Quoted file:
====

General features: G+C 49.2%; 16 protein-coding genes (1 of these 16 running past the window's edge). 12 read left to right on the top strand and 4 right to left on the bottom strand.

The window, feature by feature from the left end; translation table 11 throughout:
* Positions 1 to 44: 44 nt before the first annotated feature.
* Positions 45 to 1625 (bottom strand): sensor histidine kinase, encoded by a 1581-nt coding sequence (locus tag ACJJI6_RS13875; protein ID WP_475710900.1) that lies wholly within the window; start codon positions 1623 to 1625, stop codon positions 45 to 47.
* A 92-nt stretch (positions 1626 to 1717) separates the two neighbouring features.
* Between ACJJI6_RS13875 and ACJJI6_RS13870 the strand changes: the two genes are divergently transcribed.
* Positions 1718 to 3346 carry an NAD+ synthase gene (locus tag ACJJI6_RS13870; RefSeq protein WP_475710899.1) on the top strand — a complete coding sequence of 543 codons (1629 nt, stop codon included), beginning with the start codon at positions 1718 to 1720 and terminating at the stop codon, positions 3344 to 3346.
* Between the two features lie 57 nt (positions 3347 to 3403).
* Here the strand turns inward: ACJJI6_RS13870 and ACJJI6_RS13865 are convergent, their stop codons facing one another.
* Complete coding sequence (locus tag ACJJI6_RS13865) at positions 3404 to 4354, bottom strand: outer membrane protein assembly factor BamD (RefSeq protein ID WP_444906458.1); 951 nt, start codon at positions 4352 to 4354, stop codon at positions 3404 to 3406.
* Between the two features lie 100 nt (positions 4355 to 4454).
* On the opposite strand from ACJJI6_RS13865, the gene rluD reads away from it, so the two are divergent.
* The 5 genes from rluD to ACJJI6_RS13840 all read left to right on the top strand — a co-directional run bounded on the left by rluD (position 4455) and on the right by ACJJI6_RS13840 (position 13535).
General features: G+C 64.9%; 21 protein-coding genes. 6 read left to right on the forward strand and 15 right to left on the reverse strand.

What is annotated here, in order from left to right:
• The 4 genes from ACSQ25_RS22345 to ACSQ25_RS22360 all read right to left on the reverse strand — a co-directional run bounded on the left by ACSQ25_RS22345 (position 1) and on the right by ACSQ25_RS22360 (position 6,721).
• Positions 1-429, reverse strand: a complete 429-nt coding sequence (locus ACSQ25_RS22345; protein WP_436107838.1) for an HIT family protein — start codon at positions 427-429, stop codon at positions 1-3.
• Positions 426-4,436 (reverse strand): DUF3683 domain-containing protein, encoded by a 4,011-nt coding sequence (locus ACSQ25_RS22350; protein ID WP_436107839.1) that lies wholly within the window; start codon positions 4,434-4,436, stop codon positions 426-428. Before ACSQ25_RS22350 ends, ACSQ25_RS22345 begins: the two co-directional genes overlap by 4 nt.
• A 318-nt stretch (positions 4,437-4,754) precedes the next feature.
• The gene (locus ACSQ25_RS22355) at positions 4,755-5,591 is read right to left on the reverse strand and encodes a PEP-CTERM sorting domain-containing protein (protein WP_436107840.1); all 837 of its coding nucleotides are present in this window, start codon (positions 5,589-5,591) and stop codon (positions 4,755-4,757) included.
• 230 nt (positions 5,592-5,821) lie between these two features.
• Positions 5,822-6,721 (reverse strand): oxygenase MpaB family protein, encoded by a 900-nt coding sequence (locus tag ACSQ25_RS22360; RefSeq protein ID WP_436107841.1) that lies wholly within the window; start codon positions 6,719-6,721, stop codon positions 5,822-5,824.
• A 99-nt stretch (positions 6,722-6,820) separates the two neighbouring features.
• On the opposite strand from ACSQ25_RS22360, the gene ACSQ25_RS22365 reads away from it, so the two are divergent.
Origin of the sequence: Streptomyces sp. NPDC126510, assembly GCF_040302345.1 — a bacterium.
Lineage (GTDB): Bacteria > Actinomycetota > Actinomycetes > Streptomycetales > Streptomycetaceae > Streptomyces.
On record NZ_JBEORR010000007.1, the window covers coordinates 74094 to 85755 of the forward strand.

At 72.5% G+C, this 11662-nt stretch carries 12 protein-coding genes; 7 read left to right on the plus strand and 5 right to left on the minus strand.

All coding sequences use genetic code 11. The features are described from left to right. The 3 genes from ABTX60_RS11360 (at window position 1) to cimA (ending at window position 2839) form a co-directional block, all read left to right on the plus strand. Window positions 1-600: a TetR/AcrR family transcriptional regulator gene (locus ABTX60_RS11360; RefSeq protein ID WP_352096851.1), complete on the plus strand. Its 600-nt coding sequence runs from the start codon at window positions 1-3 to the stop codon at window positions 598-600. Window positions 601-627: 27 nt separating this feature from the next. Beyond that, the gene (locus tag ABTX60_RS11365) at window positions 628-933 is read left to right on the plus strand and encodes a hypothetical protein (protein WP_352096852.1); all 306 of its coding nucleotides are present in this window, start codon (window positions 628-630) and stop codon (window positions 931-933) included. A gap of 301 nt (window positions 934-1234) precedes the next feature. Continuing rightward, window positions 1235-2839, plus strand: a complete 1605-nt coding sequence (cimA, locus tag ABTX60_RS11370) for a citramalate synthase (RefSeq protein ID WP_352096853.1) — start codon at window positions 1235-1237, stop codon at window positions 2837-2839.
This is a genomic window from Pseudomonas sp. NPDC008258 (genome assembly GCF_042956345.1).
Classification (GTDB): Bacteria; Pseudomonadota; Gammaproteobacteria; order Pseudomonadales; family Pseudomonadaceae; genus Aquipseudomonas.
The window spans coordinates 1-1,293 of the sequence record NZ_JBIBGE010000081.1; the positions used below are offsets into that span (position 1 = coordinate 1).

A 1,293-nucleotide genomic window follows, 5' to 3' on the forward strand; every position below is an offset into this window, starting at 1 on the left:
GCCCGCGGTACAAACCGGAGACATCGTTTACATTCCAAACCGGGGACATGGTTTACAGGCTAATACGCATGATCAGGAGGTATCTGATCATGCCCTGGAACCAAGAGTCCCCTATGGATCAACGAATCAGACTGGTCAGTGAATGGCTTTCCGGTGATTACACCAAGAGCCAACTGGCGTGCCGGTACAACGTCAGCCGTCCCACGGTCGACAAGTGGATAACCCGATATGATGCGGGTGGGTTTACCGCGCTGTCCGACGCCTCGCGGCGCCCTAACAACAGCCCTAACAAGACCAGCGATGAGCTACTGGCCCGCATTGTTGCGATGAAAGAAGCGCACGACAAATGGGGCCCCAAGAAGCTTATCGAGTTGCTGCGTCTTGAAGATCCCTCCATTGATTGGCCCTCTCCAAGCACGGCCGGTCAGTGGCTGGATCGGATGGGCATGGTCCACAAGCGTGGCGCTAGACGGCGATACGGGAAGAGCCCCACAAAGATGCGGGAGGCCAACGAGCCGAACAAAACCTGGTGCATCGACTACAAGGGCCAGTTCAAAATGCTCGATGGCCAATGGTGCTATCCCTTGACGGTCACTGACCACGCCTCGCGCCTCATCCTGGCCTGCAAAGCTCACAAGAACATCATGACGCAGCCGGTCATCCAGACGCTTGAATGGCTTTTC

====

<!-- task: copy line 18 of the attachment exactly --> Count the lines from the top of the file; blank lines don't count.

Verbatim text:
• Positions 426-4,436 (reverse strand): DUF3683 domain-containing protein, encoded by a 4,011-nt coding sequence (locus ACSQ25_RS22350; protein ID WP_436107839.1) that lies wholly within the window; start codon positions 4,434-4,436, stop codon positions 426-428. Before ACSQ25_RS22350 ends, ACSQ25_RS22345 begins: the two co-directional genes overlap by 4 nt.